Shopping carts as user interfaces
I went to Target the other day, and to my surprise, they had new cool modern shopping carts. Now thinking about the cost for target to do this, we’re talking millions of dollars to design, develop and produce several thousand of these carts and distribute. Now I know the guys in charge over at Target are sharp people and know that they have reasons for the business decisions they make, so I started to think about the reasons why a business would spend that kind of money on a “superflous” item in a down economy. After thinking about it, I realized these guys were geniuses, and it makes perfect sense to develop a “high end cart.”
- The shopping cart is your interface with the store If you think about it, the main way that you physically interface with a store is by the cart. You touch it, you have it in your hands for most of your shopping experience. You may pick up items and put them in your cart, but that cart is a constant. It makes perfect sense then that the user experience of a store would be directly tied to how good your interface is.
- A easier to use cart=happier customers We’ve all been there. A broken cart that is hard to use, can make our shopping experience a little tougher. It’s hard to push, it won’t turn, it just makes your shopping experience a little tougher. Not enough to make you give up, but if you had 3 or 4 such instances, it could be the difference between going to one store and the other all things being equal. When using this cart, it truly made me “happier” to have a nicer cart. The guys from Target realized this I’m sure. It’s a very subtle way to influence good will towards a company. See my post on the patience meter for more data on this.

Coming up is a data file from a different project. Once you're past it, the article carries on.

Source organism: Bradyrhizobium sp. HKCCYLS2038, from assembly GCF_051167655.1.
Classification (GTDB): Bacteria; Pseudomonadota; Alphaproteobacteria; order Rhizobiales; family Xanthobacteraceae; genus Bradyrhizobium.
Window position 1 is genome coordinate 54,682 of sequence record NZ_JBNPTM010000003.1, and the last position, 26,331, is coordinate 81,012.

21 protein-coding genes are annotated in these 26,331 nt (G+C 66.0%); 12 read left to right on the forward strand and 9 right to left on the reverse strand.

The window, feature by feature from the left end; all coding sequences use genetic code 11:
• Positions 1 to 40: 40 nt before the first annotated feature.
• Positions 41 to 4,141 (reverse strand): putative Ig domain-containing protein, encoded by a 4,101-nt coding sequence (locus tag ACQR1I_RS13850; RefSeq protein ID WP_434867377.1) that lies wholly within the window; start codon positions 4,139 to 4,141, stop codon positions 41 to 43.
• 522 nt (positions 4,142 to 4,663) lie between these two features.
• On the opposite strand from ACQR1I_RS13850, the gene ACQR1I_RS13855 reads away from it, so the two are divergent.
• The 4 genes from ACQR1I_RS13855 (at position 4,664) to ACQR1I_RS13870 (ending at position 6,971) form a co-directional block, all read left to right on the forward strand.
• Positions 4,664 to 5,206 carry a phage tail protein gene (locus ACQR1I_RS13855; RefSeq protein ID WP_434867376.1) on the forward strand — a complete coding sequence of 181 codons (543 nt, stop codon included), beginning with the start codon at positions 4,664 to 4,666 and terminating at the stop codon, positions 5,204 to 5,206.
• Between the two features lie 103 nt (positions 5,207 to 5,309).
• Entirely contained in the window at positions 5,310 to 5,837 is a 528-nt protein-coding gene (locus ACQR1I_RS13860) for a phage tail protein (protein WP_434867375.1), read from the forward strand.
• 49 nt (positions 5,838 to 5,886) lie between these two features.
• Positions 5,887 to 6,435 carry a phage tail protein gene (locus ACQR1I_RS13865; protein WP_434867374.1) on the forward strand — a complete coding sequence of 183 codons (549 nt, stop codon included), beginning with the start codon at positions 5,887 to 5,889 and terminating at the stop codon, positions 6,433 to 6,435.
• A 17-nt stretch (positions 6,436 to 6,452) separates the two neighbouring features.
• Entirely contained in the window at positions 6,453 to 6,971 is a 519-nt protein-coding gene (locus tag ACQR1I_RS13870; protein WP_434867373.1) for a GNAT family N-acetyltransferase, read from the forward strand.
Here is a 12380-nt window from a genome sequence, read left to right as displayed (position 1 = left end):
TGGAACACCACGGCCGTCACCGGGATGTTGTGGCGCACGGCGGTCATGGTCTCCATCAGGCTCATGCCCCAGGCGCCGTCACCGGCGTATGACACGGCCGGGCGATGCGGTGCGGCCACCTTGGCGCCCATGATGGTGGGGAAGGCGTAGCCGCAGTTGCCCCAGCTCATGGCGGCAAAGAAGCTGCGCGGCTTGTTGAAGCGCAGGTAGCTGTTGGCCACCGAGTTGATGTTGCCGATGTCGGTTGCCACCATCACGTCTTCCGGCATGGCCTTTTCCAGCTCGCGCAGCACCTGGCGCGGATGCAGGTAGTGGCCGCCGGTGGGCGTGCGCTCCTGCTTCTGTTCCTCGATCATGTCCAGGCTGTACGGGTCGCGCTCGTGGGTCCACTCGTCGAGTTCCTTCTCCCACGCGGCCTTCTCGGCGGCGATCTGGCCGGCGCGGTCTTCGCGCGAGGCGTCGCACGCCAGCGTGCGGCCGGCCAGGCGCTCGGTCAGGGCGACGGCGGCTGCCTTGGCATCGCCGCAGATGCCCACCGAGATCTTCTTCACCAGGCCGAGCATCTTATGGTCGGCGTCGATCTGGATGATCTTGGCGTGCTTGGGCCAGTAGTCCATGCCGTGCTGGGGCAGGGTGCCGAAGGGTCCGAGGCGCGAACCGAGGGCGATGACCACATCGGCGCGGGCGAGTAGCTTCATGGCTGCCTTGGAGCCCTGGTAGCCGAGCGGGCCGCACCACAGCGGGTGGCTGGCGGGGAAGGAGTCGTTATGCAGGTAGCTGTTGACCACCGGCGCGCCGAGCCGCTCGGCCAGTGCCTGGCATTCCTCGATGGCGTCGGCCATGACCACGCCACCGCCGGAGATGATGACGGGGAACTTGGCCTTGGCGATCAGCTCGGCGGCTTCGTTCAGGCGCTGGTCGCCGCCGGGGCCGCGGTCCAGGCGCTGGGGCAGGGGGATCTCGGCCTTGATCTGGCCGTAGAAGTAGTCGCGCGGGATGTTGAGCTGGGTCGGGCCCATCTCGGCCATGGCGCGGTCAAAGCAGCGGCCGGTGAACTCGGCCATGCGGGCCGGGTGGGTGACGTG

- Less noisy environment Noise has a tremendous effect on your mood. Jarring noises such as the clanging of wheels can make you feel more tense. The wheels on the new carts were quiet and smooth, and provided a more calm atmosphere in the store.
- New carts fit with the Target brand and sensibilities Target is a big box brand that emphasizes the value of design, unlike Walmart, and as a result have had an incredible resurgence in brand loyalty over the past 7 or so years. Modern design carts fits in perfectly with Target’s positioning, reinforcing the fact that Target does value design, and is doing something about design details to improve competitive advantage in an incredibly competitive marketplace.
- Reduce impact of current remodelTarget is currently doing a major expansion on all of its stores to include fresh fruits and veggies. This massively has been disrupting shopping. I overheard several people disgruntled trying to find things. What if releasing new carts in conjunction with this actually lessened the blow to consumer attitude at the store? If a consumer has a bad enough experience they may not do business with Target for the short term future. Make them happy with new carts and that might be enough of an edge to prevent this.So does it make sense for Target to justify this type of expense. I would say “yes!” I would love to see some of the data as to how this affects shopping experience, but my guess is that at a subliminal level it influences consumer decisions enough that it really is a competitive edge more so than a “nice thing to do” for their customers.